The author's youthfulness helps to assure the inevitable comparison with the Anne Frank diary although over and above the sphere of suffering shared, and in this case extended to the death march itself, there is no spiritual or emotional legacy here to offset any reader reluctance.

Pub Date: Jan. 16, 2006

ISBN: 0374500010

Page Count: 120

Publisher: Hill & Wang

Review Posted Online: Oct. 7, 2011

Kirkus Reviews Issue: Jan. 15, 2006

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A moving meditation on mortality by a gifted writer whose dual perspectives of physician and patient provide a singular...

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A neurosurgeon with a passion for literature tragically finds his perfect subject after his diagnosis of terminal lung cancer.

Writing isn’t brain surgery, but it’s rare when someone adept at the latter is also so accomplished at the former. Searching for meaning and purpose in his life, Kalanithi pursued a doctorate in literature and had felt certain that he wouldn’t enter the field of medicine, in which his father and other members of his family excelled. “But I couldn’t let go of the question,” he writes, after realizing that his goals “didn’t quite fit in an English department.” “Where did biology, morality, literature and philosophy intersect?” So he decided to set aside his doctoral dissertation and belatedly prepare for medical school, which “would allow me a chance to find answers that are not in books, to find a different sort of sublime, to forge relationships with the suffering, and to keep following the question of what makes human life meaningful, even in the face of death and decay.” The author’s empathy undoubtedly made him an exceptional doctor, and the precision of his prose—as well as the moral purpose underscoring it—suggests that he could have written a good book on any subject he chose. Part of what makes this book so essential is the fact that it was written under a death sentence following the diagnosis that upended his life, just as he was preparing to end his residency and attract offers at the top of his profession. Kalanithi learned he might have 10 years to live or perhaps five. Should he return to neurosurgery (he could and did), or should he write (he also did)? Should he and his wife have a baby? They did, eight months before he died, which was less than two years after the original diagnosis. “The fact of death is unsettling,” he understates. “Yet there is no other way to live.”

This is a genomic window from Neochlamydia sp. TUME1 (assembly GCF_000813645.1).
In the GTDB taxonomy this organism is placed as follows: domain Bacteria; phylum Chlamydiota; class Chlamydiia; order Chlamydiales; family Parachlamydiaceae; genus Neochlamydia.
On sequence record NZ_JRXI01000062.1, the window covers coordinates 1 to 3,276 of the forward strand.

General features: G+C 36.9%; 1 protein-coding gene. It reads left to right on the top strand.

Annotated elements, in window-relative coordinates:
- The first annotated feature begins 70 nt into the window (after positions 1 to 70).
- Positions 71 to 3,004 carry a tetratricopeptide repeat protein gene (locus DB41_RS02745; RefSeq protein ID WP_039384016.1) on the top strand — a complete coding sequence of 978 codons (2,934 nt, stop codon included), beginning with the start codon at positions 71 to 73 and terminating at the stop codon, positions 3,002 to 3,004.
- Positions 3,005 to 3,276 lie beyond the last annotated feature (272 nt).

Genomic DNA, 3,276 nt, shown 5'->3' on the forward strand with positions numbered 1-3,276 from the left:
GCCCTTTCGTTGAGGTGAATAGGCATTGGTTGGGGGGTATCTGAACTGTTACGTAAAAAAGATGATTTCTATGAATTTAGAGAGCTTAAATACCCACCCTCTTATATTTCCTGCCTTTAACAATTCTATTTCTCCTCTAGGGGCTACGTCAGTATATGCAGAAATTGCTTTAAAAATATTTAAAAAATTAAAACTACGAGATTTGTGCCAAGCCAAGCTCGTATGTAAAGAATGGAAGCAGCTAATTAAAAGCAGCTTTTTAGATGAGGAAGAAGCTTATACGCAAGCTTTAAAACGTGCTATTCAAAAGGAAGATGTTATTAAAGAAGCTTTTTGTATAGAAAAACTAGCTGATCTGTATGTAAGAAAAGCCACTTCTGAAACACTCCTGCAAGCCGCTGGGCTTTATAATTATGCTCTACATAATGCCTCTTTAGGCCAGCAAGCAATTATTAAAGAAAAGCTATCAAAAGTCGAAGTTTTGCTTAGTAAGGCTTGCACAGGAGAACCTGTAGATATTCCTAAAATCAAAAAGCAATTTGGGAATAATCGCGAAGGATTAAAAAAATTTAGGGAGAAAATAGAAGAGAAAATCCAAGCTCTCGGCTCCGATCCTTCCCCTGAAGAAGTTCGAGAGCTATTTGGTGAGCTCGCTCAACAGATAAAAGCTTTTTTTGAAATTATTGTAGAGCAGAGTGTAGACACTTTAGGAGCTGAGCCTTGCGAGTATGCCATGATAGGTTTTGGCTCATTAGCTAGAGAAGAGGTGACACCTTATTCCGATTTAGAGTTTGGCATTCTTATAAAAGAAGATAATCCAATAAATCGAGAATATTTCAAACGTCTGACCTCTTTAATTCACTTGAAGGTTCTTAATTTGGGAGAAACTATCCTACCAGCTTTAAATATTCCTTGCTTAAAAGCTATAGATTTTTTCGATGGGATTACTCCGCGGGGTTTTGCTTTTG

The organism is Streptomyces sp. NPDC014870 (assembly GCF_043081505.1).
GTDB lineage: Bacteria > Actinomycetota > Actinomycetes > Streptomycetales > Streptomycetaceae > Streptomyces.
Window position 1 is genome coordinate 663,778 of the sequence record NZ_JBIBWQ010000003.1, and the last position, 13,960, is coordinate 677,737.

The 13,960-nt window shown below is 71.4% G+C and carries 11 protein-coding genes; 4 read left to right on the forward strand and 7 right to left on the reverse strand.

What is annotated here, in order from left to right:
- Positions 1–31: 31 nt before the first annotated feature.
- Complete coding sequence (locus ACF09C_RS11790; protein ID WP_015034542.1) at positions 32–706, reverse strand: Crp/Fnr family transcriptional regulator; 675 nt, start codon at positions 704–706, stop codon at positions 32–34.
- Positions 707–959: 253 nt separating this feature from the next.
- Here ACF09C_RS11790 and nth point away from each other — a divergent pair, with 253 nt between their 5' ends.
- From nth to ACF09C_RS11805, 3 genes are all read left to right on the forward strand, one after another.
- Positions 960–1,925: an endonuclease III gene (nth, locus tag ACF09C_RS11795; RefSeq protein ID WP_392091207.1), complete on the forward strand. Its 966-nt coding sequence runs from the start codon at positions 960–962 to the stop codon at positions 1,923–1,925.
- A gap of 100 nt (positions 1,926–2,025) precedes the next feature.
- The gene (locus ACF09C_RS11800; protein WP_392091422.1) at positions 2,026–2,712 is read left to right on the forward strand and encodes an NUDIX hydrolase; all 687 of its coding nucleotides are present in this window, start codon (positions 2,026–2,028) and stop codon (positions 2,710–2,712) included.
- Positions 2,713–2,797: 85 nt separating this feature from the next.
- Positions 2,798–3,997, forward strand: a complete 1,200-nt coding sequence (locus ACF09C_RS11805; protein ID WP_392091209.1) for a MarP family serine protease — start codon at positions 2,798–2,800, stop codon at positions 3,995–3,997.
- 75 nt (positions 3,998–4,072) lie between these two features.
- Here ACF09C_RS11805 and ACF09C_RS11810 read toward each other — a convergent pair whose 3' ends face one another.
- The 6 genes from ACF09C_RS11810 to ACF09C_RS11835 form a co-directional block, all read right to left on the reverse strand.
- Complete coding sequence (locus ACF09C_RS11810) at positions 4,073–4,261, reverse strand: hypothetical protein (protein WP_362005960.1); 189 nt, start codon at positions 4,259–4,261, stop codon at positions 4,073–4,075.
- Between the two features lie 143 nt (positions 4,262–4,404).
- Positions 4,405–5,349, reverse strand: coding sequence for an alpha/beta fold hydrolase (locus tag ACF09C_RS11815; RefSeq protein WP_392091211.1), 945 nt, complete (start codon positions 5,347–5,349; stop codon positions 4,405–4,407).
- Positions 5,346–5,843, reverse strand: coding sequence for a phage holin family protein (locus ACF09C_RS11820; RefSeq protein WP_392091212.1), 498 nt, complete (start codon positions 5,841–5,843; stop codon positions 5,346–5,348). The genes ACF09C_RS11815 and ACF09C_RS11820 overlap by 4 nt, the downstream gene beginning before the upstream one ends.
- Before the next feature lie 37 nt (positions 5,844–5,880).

A moving meditation on mortality by a gifted writer whose dual perspectives of physician and patient provide a singular clarity.

Pub Date: Jan. 19, 2016

ISBN: 978-0-8129-8840-6

Page Count: 248

Publisher: Random House

Review Posted Online: Sept. 30, 2015

Kirkus Reviews Issue: Oct. 15, 2015